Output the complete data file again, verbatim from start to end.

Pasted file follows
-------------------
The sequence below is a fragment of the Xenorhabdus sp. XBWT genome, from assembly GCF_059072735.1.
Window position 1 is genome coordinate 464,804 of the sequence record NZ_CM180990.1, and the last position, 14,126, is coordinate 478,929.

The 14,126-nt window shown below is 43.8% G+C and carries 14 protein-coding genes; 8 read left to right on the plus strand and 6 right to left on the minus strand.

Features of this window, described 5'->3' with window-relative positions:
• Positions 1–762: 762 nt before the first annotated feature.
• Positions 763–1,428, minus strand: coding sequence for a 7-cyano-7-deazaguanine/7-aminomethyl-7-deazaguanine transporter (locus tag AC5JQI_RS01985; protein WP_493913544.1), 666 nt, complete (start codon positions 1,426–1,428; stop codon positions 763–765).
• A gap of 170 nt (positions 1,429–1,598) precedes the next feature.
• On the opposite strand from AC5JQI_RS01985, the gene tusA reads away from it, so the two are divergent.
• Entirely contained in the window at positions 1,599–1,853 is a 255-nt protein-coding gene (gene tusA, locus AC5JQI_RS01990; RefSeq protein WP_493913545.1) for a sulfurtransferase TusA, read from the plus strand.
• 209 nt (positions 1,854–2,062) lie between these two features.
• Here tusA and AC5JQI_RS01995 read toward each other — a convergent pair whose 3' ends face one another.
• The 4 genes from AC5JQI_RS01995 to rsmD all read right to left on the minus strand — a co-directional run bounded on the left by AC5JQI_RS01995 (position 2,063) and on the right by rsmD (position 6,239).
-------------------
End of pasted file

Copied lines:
The sequence below is a fragment of the Xenorhabdus sp. XBWT genome, from assembly GCF_059072735.1.
Window position 1 is genome coordinate 464,804 of the sequence record NZ_CM180990.1, and the last position, 14,126, is coordinate 478,929.

The 14,126-nt window shown below is 43.8% G+C and carries 14 protein-coding genes; 8 read left to right on the plus strand and 6 right to left on the minus strand.

Features of this window, described 5'->3' with window-relative positions:
• Positions 1–762: 762 nt before the first annotated feature.
• Positions 763–1,428, minus strand: coding sequence for a 7-cyano-7-deazaguanine/7-aminomethyl-7-deazaguanine transporter (locus tag AC5JQI_RS01985; protein WP_493913544.1), 666 nt, complete (start codon positions 1,426–1,428; stop codon positions 763–765).
• A gap of 170 nt (positions 1,429–1,598) precedes the next feature.
• On the opposite strand from AC5JQI_RS01985, the gene tusA reads away from it, so the two are divergent.
• Entirely contained in the window at positions 1,599–1,853 is a 255-nt protein-coding gene (gene tusA, locus AC5JQI_RS01990; RefSeq protein WP_493913545.1) for a sulfurtransferase TusA, read from the plus strand.
• 209 nt (positions 1,854–2,062) lie between these two features.
• Here tusA and AC5JQI_RS01995 read toward each other — a convergent pair whose 3' ends face one another.
• The 4 genes from AC5JQI_RS01995 to rsmD all read right to left on the minus strand — a co-directional run bounded on the left by AC5JQI_RS01995 (position 2,063) and on the right by rsmD (position 6,239).